Earwig and the Witch
Got the other twelve witches all chasing me. I'll be back for her when I've shook them off. It may take years. Her name is Earwig. Earwig has been at the orphanage ever since she was a baby. That's just how she likes it. She has her best friend, Custard, and everyone always does exactly what... show more
Got the other twelve witches all chasing me. I'll be back for her when I've shook them off. It may take years. Her name is Earwig. Earwig has been at the orphanage ever since she was a baby. That's just how she likes it. She has her best friend, Custard, and everyone always does exactly what Earwig wants. She never wants to leave, so she makes sure no one ever picks her. Then a very strange couple comes to the orphanage. They try to make themselves look ordinary. But Earwig knows they are not, not in the least. And they choose her, out of all the other children. Earwig could be in for quite an unpleasant surprise. But so could the very strange couple.
Publish date: January 31st 2012
Publisher: Greenwillow Books
Pages no: 128
Edition language: English
, Young Adult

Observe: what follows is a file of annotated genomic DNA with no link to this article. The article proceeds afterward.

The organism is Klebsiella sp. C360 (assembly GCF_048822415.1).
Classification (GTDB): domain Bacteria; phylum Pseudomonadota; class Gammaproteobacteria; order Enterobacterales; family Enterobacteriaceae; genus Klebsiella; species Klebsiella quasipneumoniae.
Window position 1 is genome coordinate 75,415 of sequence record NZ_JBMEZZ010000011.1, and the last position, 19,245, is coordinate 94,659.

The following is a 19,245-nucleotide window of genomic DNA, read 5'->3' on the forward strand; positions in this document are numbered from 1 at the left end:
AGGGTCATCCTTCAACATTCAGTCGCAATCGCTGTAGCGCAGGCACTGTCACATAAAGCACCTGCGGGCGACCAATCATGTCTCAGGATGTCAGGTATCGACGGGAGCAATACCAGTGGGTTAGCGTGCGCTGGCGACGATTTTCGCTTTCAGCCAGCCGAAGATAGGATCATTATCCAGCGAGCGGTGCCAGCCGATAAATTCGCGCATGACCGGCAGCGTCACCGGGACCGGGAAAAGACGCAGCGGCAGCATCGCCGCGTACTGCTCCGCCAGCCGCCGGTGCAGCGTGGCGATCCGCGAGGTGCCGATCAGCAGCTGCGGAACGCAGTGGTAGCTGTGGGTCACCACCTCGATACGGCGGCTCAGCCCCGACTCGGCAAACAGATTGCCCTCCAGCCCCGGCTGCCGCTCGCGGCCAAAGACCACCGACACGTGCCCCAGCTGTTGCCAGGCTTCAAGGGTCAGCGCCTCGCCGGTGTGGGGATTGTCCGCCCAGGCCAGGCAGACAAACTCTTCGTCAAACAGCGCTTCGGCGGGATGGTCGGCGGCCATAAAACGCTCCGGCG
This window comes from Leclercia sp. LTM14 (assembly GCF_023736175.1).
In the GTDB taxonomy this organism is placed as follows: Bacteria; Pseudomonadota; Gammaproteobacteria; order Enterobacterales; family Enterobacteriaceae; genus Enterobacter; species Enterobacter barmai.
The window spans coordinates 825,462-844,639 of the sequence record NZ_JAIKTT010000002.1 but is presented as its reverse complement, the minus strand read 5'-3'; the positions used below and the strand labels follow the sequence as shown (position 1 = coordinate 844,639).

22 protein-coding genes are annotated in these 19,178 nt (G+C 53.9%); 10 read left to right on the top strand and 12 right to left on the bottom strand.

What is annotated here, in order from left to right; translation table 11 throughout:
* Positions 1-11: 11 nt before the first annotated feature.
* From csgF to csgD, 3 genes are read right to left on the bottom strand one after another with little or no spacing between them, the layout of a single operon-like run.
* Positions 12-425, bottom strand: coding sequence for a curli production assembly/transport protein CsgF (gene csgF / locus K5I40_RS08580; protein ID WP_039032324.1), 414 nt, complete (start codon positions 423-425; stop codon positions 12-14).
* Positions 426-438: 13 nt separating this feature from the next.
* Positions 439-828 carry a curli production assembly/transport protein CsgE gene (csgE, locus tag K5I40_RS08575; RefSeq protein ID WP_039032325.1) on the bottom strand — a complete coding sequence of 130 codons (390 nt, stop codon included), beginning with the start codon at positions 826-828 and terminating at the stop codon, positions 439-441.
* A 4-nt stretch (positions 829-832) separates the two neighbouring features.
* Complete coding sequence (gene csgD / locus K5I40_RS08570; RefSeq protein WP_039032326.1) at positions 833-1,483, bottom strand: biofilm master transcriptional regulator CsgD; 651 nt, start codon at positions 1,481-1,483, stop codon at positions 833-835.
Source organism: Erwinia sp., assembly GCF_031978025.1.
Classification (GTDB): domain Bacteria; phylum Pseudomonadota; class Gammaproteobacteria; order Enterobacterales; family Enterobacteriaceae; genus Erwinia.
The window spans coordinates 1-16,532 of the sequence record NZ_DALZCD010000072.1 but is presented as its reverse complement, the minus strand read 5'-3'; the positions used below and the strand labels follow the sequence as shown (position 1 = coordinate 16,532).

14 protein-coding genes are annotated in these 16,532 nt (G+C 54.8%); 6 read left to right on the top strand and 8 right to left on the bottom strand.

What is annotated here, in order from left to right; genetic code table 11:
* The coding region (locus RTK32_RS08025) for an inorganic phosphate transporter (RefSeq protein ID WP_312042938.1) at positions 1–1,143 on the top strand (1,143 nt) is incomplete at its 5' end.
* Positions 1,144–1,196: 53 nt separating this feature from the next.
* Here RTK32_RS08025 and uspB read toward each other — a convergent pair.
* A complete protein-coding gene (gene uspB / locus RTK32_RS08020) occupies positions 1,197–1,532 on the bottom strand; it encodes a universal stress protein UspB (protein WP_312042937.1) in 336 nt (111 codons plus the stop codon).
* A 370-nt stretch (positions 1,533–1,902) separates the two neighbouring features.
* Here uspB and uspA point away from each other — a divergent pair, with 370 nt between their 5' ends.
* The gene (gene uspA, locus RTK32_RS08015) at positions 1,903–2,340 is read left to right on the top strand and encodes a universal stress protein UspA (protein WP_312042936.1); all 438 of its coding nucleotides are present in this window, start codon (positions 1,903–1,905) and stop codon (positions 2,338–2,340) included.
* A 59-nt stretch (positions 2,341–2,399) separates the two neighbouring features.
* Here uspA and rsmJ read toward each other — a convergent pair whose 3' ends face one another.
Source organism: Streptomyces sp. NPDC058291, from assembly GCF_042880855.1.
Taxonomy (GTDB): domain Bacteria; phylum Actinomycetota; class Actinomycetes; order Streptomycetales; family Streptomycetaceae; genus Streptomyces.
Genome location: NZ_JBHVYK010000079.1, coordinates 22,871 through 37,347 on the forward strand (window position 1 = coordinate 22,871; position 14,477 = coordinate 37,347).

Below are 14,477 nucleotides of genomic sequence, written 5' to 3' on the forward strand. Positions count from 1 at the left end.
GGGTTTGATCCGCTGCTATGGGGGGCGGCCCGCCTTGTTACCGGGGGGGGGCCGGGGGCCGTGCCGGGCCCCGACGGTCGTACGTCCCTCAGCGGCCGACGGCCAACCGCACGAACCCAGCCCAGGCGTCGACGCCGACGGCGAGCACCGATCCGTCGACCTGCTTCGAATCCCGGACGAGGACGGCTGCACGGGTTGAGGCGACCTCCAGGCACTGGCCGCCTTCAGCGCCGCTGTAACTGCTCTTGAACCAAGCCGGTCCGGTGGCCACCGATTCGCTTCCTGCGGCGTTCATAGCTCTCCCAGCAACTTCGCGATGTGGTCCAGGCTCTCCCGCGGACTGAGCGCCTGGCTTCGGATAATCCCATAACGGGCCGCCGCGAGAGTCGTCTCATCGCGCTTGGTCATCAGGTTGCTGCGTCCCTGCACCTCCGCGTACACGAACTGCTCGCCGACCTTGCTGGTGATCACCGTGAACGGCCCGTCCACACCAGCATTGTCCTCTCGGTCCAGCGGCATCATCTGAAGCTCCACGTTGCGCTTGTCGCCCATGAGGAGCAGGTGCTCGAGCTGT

, Middle Grade
Earwig is an orphan. When she was a baby she was left at the orphanage and has been there ever since. But she doesn't want it any other way. She likes the orphanage, the people there, her friend Custard and most of all, they do what she wants. She's avoided being chosen all this time, but there is o...
Now I yearn for fried bread. Drat.
A bittersweet read–the last Diana Wynne Jones. It reads pretty young and I prefer her older books. But the genuine kookiness and slightly unlikeable characters that make up so much of her work are definitely present.
Earwig is an orphan, and happy to be one in the orphanage where everyone does what she wants. Then the unthinkable happens and a very odd couple come to adopt her. Bella Yaga (get it?) is a witch who thinks she can use Earwig to do her tedious chores, but Earwig is smart, and hard-working, and cleve...
A strange feeling to be reading the last book Diana Wynne Jones completed. Earwig and the Witch, aimed for younger readers, touches on the same territory as The Ogre Downstairs where it can be read as being about the relationship between children and those who are meant to be looking after them, an...